Last season, Boston scored 872 runs, third most in the majors. Bay drove in 119 of them. That's 14 percent of the team's entire offense. Now that the left fielder has gone to the National League, the Red Sox are left with a huge offensive hole to fill.
Mike Cameron is the new outfielder who will join Boston's starting lineup next season. His offensive numbers from last year — .250 batting average, 24 home runs, 70 RBIs — obviously don't fill that void. Even Cameron's best season ever — .267/25/110 — was not as good a season at the plate as Bay had with the Red Sox last year. And that came in 2001 with the Seattle Mariners.
To be precise, Jacoby Ellsbury will actually replace Bay in left field next season. Ellsbury will change positions so that Cameron can take over the center-field duties. It will be a very good defensive outfield, one of the best in the game. The Red Sox are hoping increased run prevention on the defensive side will help make up for decreased run production from the outfield on the offensive side.
There will be three new starters in the lineup most nights next season. Adrian Beltre replaces Mike Lowell as the team's primary third baseman, and Marco Scutaro is the new shortstop. Last season, starting duties at short went mostly to Nick Green and Alex Gonzalez.
In 2009, Lowell hit .290 with 17 home runs and 75 RBIs. Green (.236/6/35) and Gonzalez (.284/5/15) combined to start 117 games at short. Julio Lugo (.284/1/8) and Jed Lowrie (.147/2/11) started the other 45 games.
By comparison, Beltre (.265/8/44) is coming off a subpar season, while Scutaro (.282/12/60) comes to Boston on the heels of his best major league year at the plate. Will offense from the new infielders help make up for the loss of Bay in the outfield?
Probably not. Boston's hope is that better defense and the best starting rotation in baseball (thanks to the addition of free-agent John Lackey) will lead to another postseason berth.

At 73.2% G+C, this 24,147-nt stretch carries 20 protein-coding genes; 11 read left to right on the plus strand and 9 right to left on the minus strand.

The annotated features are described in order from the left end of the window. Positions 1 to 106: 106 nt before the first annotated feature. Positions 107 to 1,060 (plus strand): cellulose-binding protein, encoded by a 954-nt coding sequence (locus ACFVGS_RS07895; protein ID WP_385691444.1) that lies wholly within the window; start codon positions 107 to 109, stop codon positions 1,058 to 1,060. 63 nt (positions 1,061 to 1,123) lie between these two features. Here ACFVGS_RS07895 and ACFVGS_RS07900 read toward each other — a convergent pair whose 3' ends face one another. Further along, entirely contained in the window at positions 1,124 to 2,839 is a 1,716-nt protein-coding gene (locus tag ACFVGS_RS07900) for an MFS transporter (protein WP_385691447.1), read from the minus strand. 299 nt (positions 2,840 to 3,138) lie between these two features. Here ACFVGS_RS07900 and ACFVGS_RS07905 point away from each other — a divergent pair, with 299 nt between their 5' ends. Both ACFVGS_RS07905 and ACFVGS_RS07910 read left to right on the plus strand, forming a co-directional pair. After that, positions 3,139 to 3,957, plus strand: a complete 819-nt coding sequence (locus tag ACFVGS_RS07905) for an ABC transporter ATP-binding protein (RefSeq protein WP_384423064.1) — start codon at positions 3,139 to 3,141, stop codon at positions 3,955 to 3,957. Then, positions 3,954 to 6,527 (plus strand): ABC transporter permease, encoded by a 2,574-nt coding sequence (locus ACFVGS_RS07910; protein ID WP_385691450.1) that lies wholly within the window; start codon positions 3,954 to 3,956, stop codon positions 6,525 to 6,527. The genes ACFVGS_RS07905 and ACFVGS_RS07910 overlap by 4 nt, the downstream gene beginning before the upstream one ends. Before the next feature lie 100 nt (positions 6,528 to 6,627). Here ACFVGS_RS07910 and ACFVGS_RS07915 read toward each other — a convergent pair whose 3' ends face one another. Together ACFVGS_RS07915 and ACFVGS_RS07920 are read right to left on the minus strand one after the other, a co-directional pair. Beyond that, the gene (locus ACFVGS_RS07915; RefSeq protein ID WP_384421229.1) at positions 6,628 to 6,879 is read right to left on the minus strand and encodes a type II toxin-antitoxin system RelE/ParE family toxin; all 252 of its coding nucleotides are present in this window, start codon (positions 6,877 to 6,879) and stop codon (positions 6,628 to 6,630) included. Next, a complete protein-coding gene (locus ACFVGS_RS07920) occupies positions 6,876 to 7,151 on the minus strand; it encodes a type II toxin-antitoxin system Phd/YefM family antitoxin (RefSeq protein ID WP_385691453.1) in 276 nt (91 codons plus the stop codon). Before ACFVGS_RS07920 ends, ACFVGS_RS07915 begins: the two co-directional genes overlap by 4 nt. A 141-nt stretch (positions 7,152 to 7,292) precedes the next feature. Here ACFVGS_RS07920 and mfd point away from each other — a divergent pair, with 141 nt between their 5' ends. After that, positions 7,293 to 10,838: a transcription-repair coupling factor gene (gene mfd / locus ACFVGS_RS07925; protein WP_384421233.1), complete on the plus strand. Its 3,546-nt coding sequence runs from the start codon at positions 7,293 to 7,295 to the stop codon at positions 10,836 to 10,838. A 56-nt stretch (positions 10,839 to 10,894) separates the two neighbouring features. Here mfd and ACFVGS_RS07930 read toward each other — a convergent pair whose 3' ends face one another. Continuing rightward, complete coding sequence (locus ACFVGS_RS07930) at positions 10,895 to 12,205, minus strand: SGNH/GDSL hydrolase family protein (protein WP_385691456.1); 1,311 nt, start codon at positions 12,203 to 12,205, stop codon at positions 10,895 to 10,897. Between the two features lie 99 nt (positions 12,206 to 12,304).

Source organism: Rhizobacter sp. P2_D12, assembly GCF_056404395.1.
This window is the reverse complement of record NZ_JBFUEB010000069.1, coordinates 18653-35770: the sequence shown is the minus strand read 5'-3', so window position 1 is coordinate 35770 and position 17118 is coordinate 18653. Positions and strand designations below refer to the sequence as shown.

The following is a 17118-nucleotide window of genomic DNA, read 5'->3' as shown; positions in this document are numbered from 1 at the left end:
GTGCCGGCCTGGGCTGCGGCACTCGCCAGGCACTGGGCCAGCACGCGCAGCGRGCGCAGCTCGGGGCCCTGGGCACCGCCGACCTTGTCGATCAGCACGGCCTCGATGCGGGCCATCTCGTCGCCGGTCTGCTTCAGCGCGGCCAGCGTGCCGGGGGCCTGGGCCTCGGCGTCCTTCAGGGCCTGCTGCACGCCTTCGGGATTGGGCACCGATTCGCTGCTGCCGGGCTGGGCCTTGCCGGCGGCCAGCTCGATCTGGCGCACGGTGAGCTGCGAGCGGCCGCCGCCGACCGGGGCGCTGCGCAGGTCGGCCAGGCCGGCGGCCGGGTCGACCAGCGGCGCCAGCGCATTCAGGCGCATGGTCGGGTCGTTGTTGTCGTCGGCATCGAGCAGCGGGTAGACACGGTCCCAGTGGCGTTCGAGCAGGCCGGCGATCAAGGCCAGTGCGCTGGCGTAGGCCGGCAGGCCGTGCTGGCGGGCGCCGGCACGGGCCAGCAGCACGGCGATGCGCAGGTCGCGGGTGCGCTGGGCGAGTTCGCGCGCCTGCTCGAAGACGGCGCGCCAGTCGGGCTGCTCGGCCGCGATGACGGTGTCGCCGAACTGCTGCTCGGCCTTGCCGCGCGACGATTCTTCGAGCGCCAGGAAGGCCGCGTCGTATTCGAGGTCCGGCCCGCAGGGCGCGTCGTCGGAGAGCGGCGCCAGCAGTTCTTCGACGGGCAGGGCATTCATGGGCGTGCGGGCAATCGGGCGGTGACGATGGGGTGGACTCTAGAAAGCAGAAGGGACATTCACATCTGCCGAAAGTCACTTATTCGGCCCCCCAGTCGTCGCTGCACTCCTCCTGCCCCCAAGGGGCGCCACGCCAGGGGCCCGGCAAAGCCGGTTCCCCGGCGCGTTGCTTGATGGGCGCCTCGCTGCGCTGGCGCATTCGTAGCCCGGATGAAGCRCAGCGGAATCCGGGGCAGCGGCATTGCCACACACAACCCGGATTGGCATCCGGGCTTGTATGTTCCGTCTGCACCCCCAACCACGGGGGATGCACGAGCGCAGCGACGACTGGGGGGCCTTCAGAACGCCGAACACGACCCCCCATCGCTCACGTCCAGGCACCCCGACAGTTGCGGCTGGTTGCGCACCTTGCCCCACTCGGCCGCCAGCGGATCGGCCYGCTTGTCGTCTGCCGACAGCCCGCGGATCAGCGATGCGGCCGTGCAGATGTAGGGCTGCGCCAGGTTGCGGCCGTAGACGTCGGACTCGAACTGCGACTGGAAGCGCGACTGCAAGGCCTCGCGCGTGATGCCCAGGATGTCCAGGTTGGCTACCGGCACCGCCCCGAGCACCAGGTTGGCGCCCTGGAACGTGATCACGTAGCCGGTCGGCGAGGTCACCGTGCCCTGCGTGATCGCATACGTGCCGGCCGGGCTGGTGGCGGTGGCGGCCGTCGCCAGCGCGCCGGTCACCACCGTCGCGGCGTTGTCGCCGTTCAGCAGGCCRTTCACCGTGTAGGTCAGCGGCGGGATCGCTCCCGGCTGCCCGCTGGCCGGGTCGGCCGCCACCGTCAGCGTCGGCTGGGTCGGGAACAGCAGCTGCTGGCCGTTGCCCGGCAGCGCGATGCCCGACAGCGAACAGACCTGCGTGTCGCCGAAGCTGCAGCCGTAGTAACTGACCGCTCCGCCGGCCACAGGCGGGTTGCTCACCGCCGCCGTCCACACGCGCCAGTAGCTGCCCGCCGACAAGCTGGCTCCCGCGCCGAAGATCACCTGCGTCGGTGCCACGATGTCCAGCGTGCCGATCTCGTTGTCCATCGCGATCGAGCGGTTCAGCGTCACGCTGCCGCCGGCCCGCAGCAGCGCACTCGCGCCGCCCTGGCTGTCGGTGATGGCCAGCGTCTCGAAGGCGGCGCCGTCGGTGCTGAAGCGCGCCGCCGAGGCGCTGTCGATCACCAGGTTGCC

It's a sound premise, one that is increasingly held by more and more teams. Here in Boston, however, we've spent a winter watching the Bruins play good defense yet lose plenty of games. You've still got to score more than your opponent if you hope to win, and fans are concerned that the Red Sox may not have enough offense.
The good news is that the team has shown that it will address any offensive concerns during the season. Last year, the Red Sox saw their batting average decline in each of the first four months of the season, bottoming out at a .248 team clip in July. After scoring 141 runs in May, the Sox scored 138 in June and only 121 in July.
Boston addressed its sagging offense by adding Victor Martinez at the trade deadline. Martinez hit .336 with the Red Sox over the final two months of the season, blasting eight homers and driving in 41 runs. Sparked by the newcomer, the Red Sox hit 50 homers in August, the third-best home run total of any month in the history of the team. Their 97 homers from July 30 on led all of Major League Baseball.
Point is, the Red Sox probably haven't replaced the loss of Bay's offense for the coming season. With better pitching and defense, maybe they don't have to. But, if they do, there's no reason to believe they won't replace his bat with a midseason acquisition.
Red Sox fans wanted the franchise to add Adrian Gonzalez this offseason. They didn't get their wish. But they might get their man — or someone like that — in July if the offense is sputtering at midseason for the second straight year.
NESN.com will be answering one Red Sox question every day through Feb. 23.
Wednesday, Feb. 10: How can the Red Sox cut down on stolen bases allowed?
Friday, Feb. 12: How will Adrian Beltre handle the pressure of playing in Boston?